"One that certainly requires a suspension of disbelief in order to enjoy..."
Man on a Ledge may be director Asger Leth's debut production, but the film itself is as formulaic and predictable as any other action thriller you'll see this year - and one that certainly requires a suspension of disbelief in order to enjoy.
Sam Worthington plays Nick Cassidy, a former cop and now fugitive threatening to take his life from the ledge of a New York building. At first the NYPD are unaware of who Nick is, but as soon as they learn of his identity, they seem to care as little for his life as he does, sending a SWAT team along to take him down, despite Nick being adamant that he was wrongly convicted for the crime he is now running away from.
Police psychologist and negotiator Lydia Mercer (Elizabeth Banks) is left with the task of persuading Nick not to jump, but he has other plans, simply using the stunt as a distraction whilst his brother Joey (Jamie Bell) and his girlfriend Angie (Genesis Rodriguez) use the lack of publicity and security to undertake one of the most prominent diamond heists of all time, yet with the intention of only stealing back a jewel Nick was alleged to have taken to prove his innocence.
It's undoubtedly an intriguing premise - similar to Phone Booth yet with a hidden agenda. You could argue that the film revels in conventionalism, yet Man on a Ledge feels extremely unrealistic and delusive, with far too many aspects to the plot and characters that simply make no sense.
Such nonsensicality is highlighted most greatly in the correlating storyline of the diamond heist, working against the window ledge scenes. Firstly, Angie is bearing so much cleavage it is quite distracting - and considering she is robbing a jewellers, it seems somewhat undignified and improbable. At one point she even strips down to her underwear, whilst in the building.
Yet such is the sentiment of this film; one of absurdity and fatuousness, where you could literally sit there picking holes throughout, but such an approach will only seek to worsen the film and allow no hope of enjoyment. It's simply not worth doing so, as Man on a Ledge is not attempting to be anything other than what it is, it's just a straight-forward entertaining thriller that occupies the viewers’ attention throughout, even if it does just feel like an elongated episode of CSI.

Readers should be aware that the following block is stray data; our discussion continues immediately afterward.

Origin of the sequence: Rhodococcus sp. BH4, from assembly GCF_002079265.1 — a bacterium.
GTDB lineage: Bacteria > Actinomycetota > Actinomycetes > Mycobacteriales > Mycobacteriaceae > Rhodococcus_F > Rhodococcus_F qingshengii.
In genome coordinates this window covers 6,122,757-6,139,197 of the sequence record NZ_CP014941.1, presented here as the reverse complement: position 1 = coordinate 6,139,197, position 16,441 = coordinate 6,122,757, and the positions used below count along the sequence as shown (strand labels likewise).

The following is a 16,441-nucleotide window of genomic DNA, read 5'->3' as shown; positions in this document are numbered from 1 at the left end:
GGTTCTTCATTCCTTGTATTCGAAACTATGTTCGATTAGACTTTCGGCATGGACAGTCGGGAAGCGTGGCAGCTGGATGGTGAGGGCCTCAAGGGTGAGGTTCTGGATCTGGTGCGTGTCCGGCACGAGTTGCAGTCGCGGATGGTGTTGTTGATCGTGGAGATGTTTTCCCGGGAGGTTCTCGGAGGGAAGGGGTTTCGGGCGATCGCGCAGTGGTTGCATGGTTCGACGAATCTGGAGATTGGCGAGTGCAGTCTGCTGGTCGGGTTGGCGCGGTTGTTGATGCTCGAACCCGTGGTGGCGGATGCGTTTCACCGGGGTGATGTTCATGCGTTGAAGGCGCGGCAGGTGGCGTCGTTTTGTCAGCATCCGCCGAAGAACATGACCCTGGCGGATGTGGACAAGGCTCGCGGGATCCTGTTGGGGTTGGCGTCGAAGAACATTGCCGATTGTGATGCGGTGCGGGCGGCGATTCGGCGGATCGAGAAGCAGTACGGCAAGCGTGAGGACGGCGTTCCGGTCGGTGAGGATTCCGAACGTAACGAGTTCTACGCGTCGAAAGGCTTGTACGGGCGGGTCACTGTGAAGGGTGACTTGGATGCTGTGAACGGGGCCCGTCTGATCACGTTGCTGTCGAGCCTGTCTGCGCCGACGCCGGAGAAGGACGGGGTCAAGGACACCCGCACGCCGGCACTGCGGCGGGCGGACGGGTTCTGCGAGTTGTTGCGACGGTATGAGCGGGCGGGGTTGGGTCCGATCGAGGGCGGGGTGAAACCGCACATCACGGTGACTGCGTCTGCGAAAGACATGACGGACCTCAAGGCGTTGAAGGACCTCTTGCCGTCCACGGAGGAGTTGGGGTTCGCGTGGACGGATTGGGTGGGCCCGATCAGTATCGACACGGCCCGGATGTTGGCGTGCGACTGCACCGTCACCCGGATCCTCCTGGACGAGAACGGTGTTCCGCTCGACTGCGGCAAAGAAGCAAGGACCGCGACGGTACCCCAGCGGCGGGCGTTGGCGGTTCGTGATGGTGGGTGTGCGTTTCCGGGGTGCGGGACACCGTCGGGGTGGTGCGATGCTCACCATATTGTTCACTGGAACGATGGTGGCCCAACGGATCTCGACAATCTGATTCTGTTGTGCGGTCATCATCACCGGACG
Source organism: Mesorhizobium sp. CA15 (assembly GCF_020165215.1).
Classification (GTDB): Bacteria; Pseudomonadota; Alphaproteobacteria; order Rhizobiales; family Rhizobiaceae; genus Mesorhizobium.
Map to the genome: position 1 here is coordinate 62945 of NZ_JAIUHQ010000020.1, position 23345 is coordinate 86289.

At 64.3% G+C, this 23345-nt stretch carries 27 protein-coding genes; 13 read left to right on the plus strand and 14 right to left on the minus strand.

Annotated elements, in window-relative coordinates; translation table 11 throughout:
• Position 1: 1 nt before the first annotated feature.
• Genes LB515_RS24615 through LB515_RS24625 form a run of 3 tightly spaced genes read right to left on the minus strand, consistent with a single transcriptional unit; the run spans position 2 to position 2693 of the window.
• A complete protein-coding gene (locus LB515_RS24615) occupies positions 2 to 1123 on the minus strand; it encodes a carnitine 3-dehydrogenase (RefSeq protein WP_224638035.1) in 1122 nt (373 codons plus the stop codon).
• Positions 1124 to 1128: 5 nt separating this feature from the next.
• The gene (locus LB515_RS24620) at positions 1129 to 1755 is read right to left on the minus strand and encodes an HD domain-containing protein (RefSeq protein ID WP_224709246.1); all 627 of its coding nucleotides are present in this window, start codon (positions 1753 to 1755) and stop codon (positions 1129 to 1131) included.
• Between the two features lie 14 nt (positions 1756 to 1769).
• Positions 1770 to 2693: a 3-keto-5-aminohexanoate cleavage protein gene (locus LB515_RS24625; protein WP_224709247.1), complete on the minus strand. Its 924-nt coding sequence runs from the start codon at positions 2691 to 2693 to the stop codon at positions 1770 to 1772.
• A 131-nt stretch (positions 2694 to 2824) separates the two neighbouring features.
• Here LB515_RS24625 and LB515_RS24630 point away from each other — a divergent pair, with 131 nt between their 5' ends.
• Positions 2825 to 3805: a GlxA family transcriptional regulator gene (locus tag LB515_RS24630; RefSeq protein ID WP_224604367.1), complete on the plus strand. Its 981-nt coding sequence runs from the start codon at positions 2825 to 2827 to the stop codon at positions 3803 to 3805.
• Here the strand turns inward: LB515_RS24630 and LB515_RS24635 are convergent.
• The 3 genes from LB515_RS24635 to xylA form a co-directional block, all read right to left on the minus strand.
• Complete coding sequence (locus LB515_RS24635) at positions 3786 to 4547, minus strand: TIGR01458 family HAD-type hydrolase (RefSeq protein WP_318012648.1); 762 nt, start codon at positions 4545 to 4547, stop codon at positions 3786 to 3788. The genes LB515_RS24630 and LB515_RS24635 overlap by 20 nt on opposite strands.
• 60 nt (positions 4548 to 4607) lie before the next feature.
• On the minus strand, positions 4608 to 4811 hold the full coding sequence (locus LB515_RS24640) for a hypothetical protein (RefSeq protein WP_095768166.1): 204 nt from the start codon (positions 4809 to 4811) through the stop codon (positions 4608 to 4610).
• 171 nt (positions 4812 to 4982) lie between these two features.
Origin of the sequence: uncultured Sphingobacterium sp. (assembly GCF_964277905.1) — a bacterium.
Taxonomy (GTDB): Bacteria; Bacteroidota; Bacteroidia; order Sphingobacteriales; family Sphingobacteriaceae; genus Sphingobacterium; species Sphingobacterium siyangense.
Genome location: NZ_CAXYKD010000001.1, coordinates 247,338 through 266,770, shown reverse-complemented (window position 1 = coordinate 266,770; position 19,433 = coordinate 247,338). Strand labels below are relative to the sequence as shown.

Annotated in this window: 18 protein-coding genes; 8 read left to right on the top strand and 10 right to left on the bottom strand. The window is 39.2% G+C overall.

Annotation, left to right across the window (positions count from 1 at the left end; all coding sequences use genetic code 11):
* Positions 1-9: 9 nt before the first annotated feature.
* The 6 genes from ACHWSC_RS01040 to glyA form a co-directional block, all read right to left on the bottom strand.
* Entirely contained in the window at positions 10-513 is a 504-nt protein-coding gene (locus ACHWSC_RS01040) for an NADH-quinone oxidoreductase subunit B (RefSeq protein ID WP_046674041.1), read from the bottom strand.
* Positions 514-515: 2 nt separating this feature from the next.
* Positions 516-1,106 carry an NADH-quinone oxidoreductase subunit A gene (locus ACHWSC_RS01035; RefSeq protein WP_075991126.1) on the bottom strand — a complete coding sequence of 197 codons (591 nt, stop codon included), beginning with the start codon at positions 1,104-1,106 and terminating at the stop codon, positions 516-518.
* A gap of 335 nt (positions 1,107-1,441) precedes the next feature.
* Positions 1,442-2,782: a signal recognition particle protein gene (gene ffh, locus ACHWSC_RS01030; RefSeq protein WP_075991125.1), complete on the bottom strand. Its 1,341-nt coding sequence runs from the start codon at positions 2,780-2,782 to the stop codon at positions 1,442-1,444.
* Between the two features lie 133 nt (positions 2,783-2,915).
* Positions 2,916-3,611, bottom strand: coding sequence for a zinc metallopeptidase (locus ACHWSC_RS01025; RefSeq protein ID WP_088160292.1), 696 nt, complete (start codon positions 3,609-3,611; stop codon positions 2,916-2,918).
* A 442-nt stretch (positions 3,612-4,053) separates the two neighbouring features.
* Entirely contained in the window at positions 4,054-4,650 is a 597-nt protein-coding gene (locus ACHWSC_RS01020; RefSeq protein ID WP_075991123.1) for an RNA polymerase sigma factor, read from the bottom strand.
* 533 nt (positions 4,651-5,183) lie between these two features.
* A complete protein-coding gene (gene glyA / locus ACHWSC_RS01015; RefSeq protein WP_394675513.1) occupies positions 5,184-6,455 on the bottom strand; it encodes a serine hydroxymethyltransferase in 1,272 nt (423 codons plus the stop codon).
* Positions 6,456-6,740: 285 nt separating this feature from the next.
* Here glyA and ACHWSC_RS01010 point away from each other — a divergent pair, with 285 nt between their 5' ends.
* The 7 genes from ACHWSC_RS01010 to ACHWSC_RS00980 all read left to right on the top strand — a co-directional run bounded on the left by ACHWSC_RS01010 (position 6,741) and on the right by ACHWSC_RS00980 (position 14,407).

The scenes on the ledge are far more enjoyable than those of the robbery, as the relationship forming between Nick and Lydia is tangible, and watching the police force attempt to get this man off the ledge is riveting, as despite their disdain towards the fugitive, where a push would have been favourable, with crowds growing and news stations broadcasting, a more civilised approach is needed.
Despite enjoying the ledge sequences, Worthington's performance leaves a fair amount to be desired as is the case with the majority of the cast, overplaying their roles greatly. However, such amplified and overstated performances suit the nature of the picture, aligning succinctly with the suspenseful soundtrack and general absurdity of the plot.
The dialogue is the greatest example of this, with a host of supposedly slick and cool one-liners, yet instead sounding contrived and unnatural, especially evident during the robbery where there is some horribly uncomfortable banter between Joey and Angie about past relationships and sex, at points where it's quite literally a life or death situation, for both themselves and Nick.
Man on a Ledge is simply an easy-target for critique and cynicism, yet despite such inanity throughout, the bottom line is that it is entirely enjoyable viewing and I'd be a liar if I didn't say I was completely captivated as to how it would conclude. But that doesn't excuse what is a quite a substandard debut for Leth, lacking in originality and general quality. Now I'm no advocate of suicide, but perhaps it may have been of benefit to us all had the Man on the Ledge just jumped.